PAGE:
Dublin, Ga. Juvenile Court Judge William Tribble, Sr. says he has plenty of work to keep him busy on the bench. Now’s he’s concerned that a new ordinance signed into law Tuesday banning saggy pants in the middle Georgia city might end up overloading an already jam-packed court docket.
“I can just see my assistant district attorney prosecuting a case like that,” says Tribble, who claims he spotted a young man in sagging pants on the streets of Dublin during his phone interview. “We’ll have a robbery and child molestation cases to handle and then there will be 20 baggy (pants) cases that we’ve got to get rid of. In the juvenile courts there are lots of serious issues going on with our kids. We’ve got to focus on that in court. The last thing we need is more business. We have plenty of it.”
The rule, passed unanimously by the seven-member city council, prohibits people from wearing pants or skirts more than three inches below the tops of the hips and exposing any skin or underwear below. Violators would be fined $25 for a first offense and $200 for an additional offense. Riviera Beach, Florida, and Flint, Michigan, passed similar bans in recent years. The Riviera Beach legislation later was declared unconstitutional after a court challenge.
“I just don’t see the cops running down the street after all of the sagging pants in town,” quips Tribble. “They’re going to need get a lot more police cars to enforce this.”
Dublin Mayor Phil Best has said that the rule promotes mutual respect because not everyone wants to see other people's underwear. Proponents of the measure say city leaders had no choice but to resort to legal action after fielding a rash of complaints from residents who say they’re offended by the fashion trend that is especially popular among teenagers and young adults. Opponents, however, say the new ordinance will be an enforcement nightmare for police, encourage racial profiling and ultimately tie up Dublin’s court system with minor infractions.
Sixteen-year-old Jardez Johnson, of Dublin, is a supporter.
“I think it’s good; people shouldn’t walk around with their underwear showing,” says Johnson of the trend wildly rumored to have been sparked well over a decade ago by prison inmates banned from wearing belts behind bars. “They should have more respect for adults. A lot of people at my school dress like that and they’re probably going to be mad about it. I don’t support that trend because I don’t like showing my drawers to other people like that.”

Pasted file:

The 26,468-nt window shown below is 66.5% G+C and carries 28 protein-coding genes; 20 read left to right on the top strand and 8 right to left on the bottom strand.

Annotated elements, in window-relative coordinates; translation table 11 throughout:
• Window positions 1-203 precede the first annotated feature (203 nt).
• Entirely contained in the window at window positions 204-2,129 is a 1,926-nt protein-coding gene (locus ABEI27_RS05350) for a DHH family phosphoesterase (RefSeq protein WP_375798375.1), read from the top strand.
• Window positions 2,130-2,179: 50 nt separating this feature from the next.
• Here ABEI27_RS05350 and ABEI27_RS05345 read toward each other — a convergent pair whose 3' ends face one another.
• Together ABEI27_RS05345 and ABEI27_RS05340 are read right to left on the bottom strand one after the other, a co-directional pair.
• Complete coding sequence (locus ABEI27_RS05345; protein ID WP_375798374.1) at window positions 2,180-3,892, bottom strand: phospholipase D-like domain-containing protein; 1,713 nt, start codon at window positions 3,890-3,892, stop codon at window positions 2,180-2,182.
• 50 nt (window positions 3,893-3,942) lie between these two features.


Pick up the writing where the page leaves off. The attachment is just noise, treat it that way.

His father, Derrick Chatman, a Dublin native, agrees.
“I was hoping that particular style would have played out but it’s gotten progressively worse,” says Chatman, who runs an entertainment company and works in the advertisement department for a chain of Dublin radio stations. “It’s unfortunate that an ordinance had to be passed to get some control over this. I’m in the entertainment industry so I understand the hip-hop culture and style, but we’ve also got to think about the mother, or grandmother or little girl who has to see this (on the streets). It’s really gotten to be ridiculous!”
Chatman, however says, he was surprised the law passed because he did not consider sagging pants to be a particularly prevalent problem in Dublin. As for concerns raised about the potential for racial profiling, Chatman, who is African-American, says he’s not worried.
“I’m not concerned about racial profiling; I’m concerned that the youth of color won’t recognize that they’re setting themselves up for profiling by emulating the styles of entertainers whose lifestyle is nowhere near theres,” he says. “A lot of these kids aren’t the convicts or drug dealers who dress like this too. This (ordinance) is long overdue. There won’t be any problems (from the police) if you dress, I won’t say normally, because to a lot of these kids that is their norm. This won’t be a problem for the kids if they dress appropriately.”
Gary Johnson, a nearly two-decades long member of Dublin’s council, has said the ban is not a surreptitious form of racial profiling because the attire at issue is worn by all races.